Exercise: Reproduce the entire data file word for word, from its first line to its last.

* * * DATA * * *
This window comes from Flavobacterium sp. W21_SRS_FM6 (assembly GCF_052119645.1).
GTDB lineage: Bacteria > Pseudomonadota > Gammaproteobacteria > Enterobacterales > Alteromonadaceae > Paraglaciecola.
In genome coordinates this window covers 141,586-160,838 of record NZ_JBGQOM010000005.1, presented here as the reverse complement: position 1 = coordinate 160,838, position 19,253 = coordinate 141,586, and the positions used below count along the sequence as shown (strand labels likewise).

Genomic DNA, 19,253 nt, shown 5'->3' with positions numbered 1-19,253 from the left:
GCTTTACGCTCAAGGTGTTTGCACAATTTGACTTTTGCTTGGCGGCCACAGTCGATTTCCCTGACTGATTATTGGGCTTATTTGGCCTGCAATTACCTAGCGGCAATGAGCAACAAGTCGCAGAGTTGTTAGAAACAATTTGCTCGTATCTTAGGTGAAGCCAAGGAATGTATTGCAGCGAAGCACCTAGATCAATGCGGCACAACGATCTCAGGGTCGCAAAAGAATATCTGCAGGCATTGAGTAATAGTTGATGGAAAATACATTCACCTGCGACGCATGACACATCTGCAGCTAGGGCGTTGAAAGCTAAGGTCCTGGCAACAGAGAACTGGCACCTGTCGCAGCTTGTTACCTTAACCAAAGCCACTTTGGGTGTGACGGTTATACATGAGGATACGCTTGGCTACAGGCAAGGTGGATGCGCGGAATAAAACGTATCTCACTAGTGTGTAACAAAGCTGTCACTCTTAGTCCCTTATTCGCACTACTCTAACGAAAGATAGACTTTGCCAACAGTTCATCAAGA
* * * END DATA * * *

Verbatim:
This window comes from Flavobacterium sp. W21_SRS_FM6 (assembly GCF_052119645.1).
GTDB lineage: Bacteria > Pseudomonadota > Gammaproteobacteria > Enterobacterales > Alteromonadaceae > Paraglaciecola.
In genome coordinates this window covers 141,586-160,838 of record NZ_JBGQOM010000005.1, presented here as the reverse complement: position 1 = coordinate 160,838, position 19,253 = coordinate 141,586, and the positions used below count along the sequence as shown (strand labels likewise).

Genomic DNA, 19,253 nt, shown 5'->3' with positions numbered 1-19,253 from the left:
GCTTTACGCTCAAGGTGTTTGCACAATTTGACTTTTGCTTGGCGGCCACAGTCGATTTCCCTGACTGATTATTGGGCTTATTTGGCCTGCAATTACCTAGCGGCAATGAGCAACAAGTCGCAGAGTTGTTAGAAACAATTTGCTCGTATCTTAGGTGAAGCCAAGGAATGTATTGCAGCGAAGCACCTAGATCAATGCGGCACAACGATCTCAGGGTCGCAAAAGAATATCTGCAGGCATTGAGTAATAGTTGATGGAAAATACATTCACCTGCGACGCATGACACATCTGCAGCTAGGGCGTTGAAAGCTAAGGTCCTGGCAACAGAGAACTGGCACCTGTCGCAGCTTGTTACCTTAACCAAAGCCACTTTGGGTGTGACGGTTATACATGAGGATACGCTTGGCTACAGGCAAGGTGGATGCGCGGAATAAAACGTATCTCACTAGTGTGTAACAAAGCTGTCACTCTTAGTCCCTTATTCGCACTACTCTAACGAAAGATAGACTTTGCCAACAGTTCATCAAGA